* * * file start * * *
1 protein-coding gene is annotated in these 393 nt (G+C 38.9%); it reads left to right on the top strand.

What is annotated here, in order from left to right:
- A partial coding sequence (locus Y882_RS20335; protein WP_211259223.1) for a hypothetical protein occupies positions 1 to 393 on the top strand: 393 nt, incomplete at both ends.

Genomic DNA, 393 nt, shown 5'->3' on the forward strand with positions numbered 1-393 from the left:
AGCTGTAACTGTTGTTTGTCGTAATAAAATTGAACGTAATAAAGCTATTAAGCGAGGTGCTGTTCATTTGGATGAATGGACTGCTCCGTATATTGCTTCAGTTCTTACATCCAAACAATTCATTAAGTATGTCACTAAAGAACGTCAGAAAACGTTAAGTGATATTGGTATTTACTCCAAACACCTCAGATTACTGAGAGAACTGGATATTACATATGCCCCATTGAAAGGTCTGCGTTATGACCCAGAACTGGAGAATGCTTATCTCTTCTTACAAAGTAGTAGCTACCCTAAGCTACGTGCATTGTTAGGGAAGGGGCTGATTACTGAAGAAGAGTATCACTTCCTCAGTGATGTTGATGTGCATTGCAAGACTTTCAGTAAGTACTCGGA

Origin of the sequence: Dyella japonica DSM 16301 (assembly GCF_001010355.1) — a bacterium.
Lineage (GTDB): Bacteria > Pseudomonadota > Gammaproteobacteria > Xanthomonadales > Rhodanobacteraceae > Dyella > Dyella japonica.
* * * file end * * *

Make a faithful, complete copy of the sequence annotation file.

1 protein-coding gene is annotated in these 393 nt (G+C 38.9%); it reads left to right on the top strand.

What is annotated here, in order from left to right:
- A partial coding sequence (locus Y882_RS20335; protein WP_211259223.1) for a hypothetical protein occupies positions 1 to 393 on the top strand: 393 nt, incomplete at both ends.

Genomic DNA, 393 nt, shown 5'->3' on the forward strand with positions numbered 1-393 from the left:
AGCTGTAACTGTTGTTTGTCGTAATAAAATTGAACGTAATAAAGCTATTAAGCGAGGTGCTGTTCATTTGGATGAATGGACTGCTCCGTATATTGCTTCAGTTCTTACATCCAAACAATTCATTAAGTATGTCACTAAAGAACGTCAGAAAACGTTAAGTGATATTGGTATTTACTCCAAACACCTCAGATTACTGAGAGAACTGGATATTACATATGCCCCATTGAAAGGTCTGCGTTATGACCCAGAACTGGAGAATGCTTATCTCTTCTTACAAAGTAGTAGCTACCCTAAGCTACGTGCATTGTTAGGGAAGGGGCTGATTACTGAAGAAGAGTATCACTTCCTCAGTGATGTTGATGTGCATTGCAAGACTTTCAGTAAGTACTCGGA

Origin of the sequence: Dyella japonica DSM 16301 (assembly GCF_001010355.1) — a bacterium.
Lineage (GTDB): Bacteria > Pseudomonadota > Gammaproteobacteria > Xanthomonadales > Rhodanobacteraceae > Dyella > Dyella japonica.